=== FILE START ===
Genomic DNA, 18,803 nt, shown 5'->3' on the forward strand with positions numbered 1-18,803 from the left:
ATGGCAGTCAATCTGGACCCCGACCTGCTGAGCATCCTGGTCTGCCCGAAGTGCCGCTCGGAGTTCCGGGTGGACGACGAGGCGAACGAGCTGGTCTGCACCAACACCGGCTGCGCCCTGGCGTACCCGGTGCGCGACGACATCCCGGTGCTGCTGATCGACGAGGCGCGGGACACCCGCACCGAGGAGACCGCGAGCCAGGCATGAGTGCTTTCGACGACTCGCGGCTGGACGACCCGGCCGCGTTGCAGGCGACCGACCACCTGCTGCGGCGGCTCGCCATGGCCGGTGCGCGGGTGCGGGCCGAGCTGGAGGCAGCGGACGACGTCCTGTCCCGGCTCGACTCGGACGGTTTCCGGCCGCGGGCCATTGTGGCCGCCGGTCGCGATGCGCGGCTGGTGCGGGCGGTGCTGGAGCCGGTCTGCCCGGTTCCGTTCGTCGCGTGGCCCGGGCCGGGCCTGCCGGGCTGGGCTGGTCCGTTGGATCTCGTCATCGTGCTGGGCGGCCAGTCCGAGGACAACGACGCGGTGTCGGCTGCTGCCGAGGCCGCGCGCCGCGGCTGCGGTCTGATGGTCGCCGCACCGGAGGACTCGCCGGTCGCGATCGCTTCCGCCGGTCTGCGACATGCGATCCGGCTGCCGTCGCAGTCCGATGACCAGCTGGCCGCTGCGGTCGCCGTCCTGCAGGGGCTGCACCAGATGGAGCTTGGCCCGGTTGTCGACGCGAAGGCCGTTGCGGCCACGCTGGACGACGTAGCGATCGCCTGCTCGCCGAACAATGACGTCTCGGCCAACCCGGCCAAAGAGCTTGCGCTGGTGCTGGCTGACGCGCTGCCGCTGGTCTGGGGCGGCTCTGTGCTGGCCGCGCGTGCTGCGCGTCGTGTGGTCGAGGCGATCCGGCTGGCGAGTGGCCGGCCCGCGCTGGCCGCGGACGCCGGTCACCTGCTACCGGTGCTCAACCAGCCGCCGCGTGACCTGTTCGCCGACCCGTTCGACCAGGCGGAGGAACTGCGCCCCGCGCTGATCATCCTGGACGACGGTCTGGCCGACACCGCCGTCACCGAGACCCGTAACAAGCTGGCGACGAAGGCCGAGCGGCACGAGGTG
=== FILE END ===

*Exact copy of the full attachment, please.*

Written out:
Genomic DNA, 18,803 nt, shown 5'->3' on the forward strand with positions numbered 1-18,803 from the left:
ATGGCAGTCAATCTGGACCCCGACCTGCTGAGCATCCTGGTCTGCCCGAAGTGCCGCTCGGAGTTCCGGGTGGACGACGAGGCGAACGAGCTGGTCTGCACCAACACCGGCTGCGCCCTGGCGTACCCGGTGCGCGACGACATCCCGGTGCTGCTGATCGACGAGGCGCGGGACACCCGCACCGAGGAGACCGCGAGCCAGGCATGAGTGCTTTCGACGACTCGCGGCTGGACGACCCGGCCGCGTTGCAGGCGACCGACCACCTGCTGCGGCGGCTCGCCATGGCCGGTGCGCGGGTGCGGGCCGAGCTGGAGGCAGCGGACGACGTCCTGTCCCGGCTCGACTCGGACGGTTTCCGGCCGCGGGCCATTGTGGCCGCCGGTCGCGATGCGCGGCTGGTGCGGGCGGTGCTGGAGCCGGTCTGCCCGGTTCCGTTCGTCGCGTGGCCCGGGCCGGGCCTGCCGGGCTGGGCTGGTCCGTTGGATCTCGTCATCGTGCTGGGCGGCCAGTCCGAGGACAACGACGCGGTGTCGGCTGCTGCCGAGGCCGCGCGCCGCGGCTGCGGTCTGATGGTCGCCGCACCGGAGGACTCGCCGGTCGCGATCGCTTCCGCCGGTCTGCGACATGCGATCCGGCTGCCGTCGCAGTCCGATGACCAGCTGGCCGCTGCGGTCGCCGTCCTGCAGGGGCTGCACCAGATGGAGCTTGGCCCGGTTGTCGACGCGAAGGCCGTTGCGGCCACGCTGGACGACGTAGCGATCGCCTGCTCGCCGAACAATGACGTCTCGGCCAACCCGGCCAAAGAGCTTGCGCTGGTGCTGGCTGACGCGCTGCCGCTGGTCTGGGGCGGCTCTGTGCTGGCCGCGCGTGCTGCGCGTCGTGTGGTCGAGGCGATCCGGCTGGCGAGTGGCCGGCCCGCGCTGGCCGCGGACGCCGGTCACCTGCTACCGGTGCTCAACCAGCCGCCGCGTGACCTGTTCGCCGACCCGTTCGACCAGGCGGAGGAACTGCGCCCCGCGCTGATCATCCTGGACGACGGTCTGGCCGACACCGCCGTCACCGAGACCCGTAACAAGCTGGCGACGAAGGCCGAGCGGCACGAGGTG